More and more websites make it easy for you to spread your wealth around a little bit — or, more accurately, in little bits. Online microgiving — or microphilanthropy — is powerful, efficient and popular because, at very low cost, it connects contributors and their social networks with causes. Many charities like the "micro" approach, too, figuring that it's better to raise lots of small contributions from a large number of people instead of a few large contributions from a handful of donors.
See also: AARP Foundation Gift Planning.
If you think microphilanthropy might be for you, here are more than a dozen organizations that can help you get started. They're all nonprofit 501(c)(3) organizations classified as public charities by the Internal Revenue Service, and thus contributions to them should generally be tax-deductible. (We haven't included similar sites operated by for-profit companies, such as Crowdrise, launched in 2010 by actor Edward Norton and three partners, and Visa Giving Gateway, an online-giving portal for Visa cardholders.)
Each entry includes fees that you might be charged or deductions from your donation that the organization discloses as administrative, processing or "fulfillment" costs. For tips on how to evaluate an organization, read Small Is Beautiful.
Each of these sites can connect you to a variety of causes.
Changing the Present. Think of this website as a huge online catalog of suggested "gifts that change the world" — a $120 contribution, for example, to buy a dairy goat for a family in a Third World country. The site partners with hundreds of different charitable organizations, and you can put as many gifts as you want in an online shopping cart. You can even create gift registries and wish lists, allowing others to make contributions in your name.
Deductions: Recipient charities are charged "a standard credit card transaction fee" of 3 percent plus 30 cents.
Citizen Effect. Citizen Effect marshals an army of "citizen philanthropists" who tap people in their social network to contribute to their cause of choice — whether it's building a community water tank in a village in India or providing medical services for refugees in Zambia. There's a questionnaire-based tool to help you find "your perfect project," and donors get periodic reports on the impact their projects are having on the ground.
Deductions: 3 percent for credit-card processing
GlobalGiving. Formed in 2002 by Mari Kuraishi and Dennis Whittle, both veterans of World Bank anti-poverty initiatives, Global Giving connects individual donors with charity projects around the world, from Afghanistan to Zimbabwe. It's raised more than $186,000 from more than 4,000 donors, for example, to support the amazing work of "HeroRATs." In Mozambique, 38 of the trained rats and their human handlers have been clearing old landmines from war-scarred farms and fields. In Tanzania, they've been sniffing out deadly pulmonary tuberculosis faster and more accurately than traditional laboratory microscopy.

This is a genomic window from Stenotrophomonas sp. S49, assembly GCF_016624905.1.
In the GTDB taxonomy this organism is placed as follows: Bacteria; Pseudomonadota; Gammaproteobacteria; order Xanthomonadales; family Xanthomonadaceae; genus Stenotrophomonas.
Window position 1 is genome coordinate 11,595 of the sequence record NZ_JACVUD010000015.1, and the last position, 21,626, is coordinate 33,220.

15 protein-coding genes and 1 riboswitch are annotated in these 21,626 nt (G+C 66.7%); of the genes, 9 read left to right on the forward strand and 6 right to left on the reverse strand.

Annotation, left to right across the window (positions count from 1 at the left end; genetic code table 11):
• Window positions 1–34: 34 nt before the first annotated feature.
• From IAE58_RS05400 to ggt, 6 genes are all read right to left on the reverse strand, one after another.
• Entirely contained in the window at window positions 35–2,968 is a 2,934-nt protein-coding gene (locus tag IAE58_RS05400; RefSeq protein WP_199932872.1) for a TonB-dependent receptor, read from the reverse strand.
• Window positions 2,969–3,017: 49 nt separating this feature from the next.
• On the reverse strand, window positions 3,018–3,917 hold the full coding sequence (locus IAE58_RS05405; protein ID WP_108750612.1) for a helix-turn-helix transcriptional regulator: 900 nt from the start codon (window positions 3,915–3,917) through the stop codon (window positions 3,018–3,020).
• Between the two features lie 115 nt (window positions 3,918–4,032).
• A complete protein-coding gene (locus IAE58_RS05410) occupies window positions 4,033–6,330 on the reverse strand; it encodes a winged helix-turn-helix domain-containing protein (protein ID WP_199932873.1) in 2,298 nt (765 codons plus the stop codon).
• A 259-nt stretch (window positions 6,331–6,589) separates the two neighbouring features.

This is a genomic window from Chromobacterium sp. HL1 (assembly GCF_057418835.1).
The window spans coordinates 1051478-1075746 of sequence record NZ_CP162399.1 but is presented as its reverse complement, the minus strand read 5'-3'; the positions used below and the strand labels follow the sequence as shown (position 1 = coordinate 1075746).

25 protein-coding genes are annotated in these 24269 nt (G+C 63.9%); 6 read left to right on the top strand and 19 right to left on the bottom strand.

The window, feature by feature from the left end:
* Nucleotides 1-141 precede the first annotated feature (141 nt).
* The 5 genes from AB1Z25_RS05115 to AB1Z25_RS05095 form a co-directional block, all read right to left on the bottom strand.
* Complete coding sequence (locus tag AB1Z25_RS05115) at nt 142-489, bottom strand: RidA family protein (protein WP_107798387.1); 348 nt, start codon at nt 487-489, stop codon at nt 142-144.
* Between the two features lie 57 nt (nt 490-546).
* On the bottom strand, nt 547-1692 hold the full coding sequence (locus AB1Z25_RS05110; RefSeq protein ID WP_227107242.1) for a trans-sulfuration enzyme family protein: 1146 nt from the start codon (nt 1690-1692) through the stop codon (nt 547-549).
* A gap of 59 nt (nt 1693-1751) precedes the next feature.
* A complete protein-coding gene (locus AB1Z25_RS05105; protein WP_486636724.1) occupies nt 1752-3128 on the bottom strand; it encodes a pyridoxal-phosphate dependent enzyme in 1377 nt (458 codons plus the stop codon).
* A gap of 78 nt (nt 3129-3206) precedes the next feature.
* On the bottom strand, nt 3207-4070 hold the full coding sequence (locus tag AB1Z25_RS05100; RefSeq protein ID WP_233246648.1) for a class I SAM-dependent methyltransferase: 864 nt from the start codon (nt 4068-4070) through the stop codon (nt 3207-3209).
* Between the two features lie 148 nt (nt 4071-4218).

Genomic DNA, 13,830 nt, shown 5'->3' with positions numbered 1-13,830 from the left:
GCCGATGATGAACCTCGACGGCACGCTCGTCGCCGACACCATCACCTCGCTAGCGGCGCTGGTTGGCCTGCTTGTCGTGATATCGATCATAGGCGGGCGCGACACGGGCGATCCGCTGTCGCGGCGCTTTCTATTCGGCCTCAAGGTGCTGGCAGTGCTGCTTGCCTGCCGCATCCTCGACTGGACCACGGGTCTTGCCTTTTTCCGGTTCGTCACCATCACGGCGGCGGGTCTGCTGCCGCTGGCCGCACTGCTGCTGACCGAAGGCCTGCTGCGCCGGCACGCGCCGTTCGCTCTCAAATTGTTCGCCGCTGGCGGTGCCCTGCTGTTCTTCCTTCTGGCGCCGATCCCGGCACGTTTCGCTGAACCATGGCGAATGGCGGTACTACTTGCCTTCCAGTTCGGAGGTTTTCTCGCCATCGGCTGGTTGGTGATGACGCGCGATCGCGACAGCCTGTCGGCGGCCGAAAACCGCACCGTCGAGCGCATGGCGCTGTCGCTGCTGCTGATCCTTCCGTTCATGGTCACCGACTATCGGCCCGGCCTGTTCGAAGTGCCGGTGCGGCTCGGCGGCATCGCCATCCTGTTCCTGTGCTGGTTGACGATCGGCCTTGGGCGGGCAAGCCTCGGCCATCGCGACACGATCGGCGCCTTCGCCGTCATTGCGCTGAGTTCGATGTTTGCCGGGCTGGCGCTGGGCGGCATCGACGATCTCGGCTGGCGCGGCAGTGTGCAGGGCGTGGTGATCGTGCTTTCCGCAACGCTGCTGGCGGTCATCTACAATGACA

Deductions: 15 percent for administrative costs, including credit-card processing fees.
Jolkona. Jolkona means "drop of water" in Bengali. When it comes to charitable giving, "every drop counts," says Adnan Mahmud, a Microsoft Corp. program manager who founded the microphilanthropy with his wife, Nadia Khawaja. "People want to know that their small donations count," Mahmud says. The Jolkona Foundation's projects have ranged from supplying Kenyan schools with locally produced ceramic water filters to providing prosthetic limbs for Burmese land-mine victims.
Deductions: None. (The organization's operating costs are covered by a separate fund that's supported by private and corporate donors.)
JustGive. JustGive calls itself a "one-stop destination" for online charitable giving. It provides basic information about nearly 1.8 million charities through its partnership with the GuideStar nonprofit information service, and offers more detailed information on 1,000 charities that it says have met "stringent public requirements." You can use the site to make donations to as few or many charities as you choose, with a $10 minimum.
Deductions: 4.5 percent for processing costs.
Network for Good. Founded in 2001 by three of the nation's biggest technology companies (AOL, Cisco and Yahoo!) in the wake of the 9/11 tragedy to help facilitate donations to the American Red Cross, Network for Good bills itself as a way "to give to any charity, anywhere, anytime online." Over the years it's channeled more than $500 million in online donations to upwards of 60,000 nonprofit organizations. In partnership with actor Kevin Bacon, it's also behind SixDegrees.org ("social networking with a social conscience"), a charitable initiative that's raised millions of dollars with the help of Ellen DeGeneres, Robert Duvall, Colin Firth, Ricky Gervais, Joaquim Phoenix and other celebrity philanthropists. Network for Good's site also allows users to search from among more than 40,000 volunteer opportunities.
Add-ons: 5 percent for administrative costs.
SeeYourImpact. Cofounded by Microsoft alumni Scott Oki and Digvijay Chauhana, SeeYourImpact connects donors with causes in a more intimate way than similar charities by using camera-equipped mobile phones in the field to capture photos and videos that show contributions at work. Earmark a contribution for, say, the Blind People's Association in Ahmedabad, India, (one of SeeYourImpact's partner organizations around the world) and in a few days you'll see a blind student there learning math with a Braille abacus that your contribution helped to buy.
Deductions: None. (The organization's operating costs are covered by donors who choose to give extra amounts for that purpose.)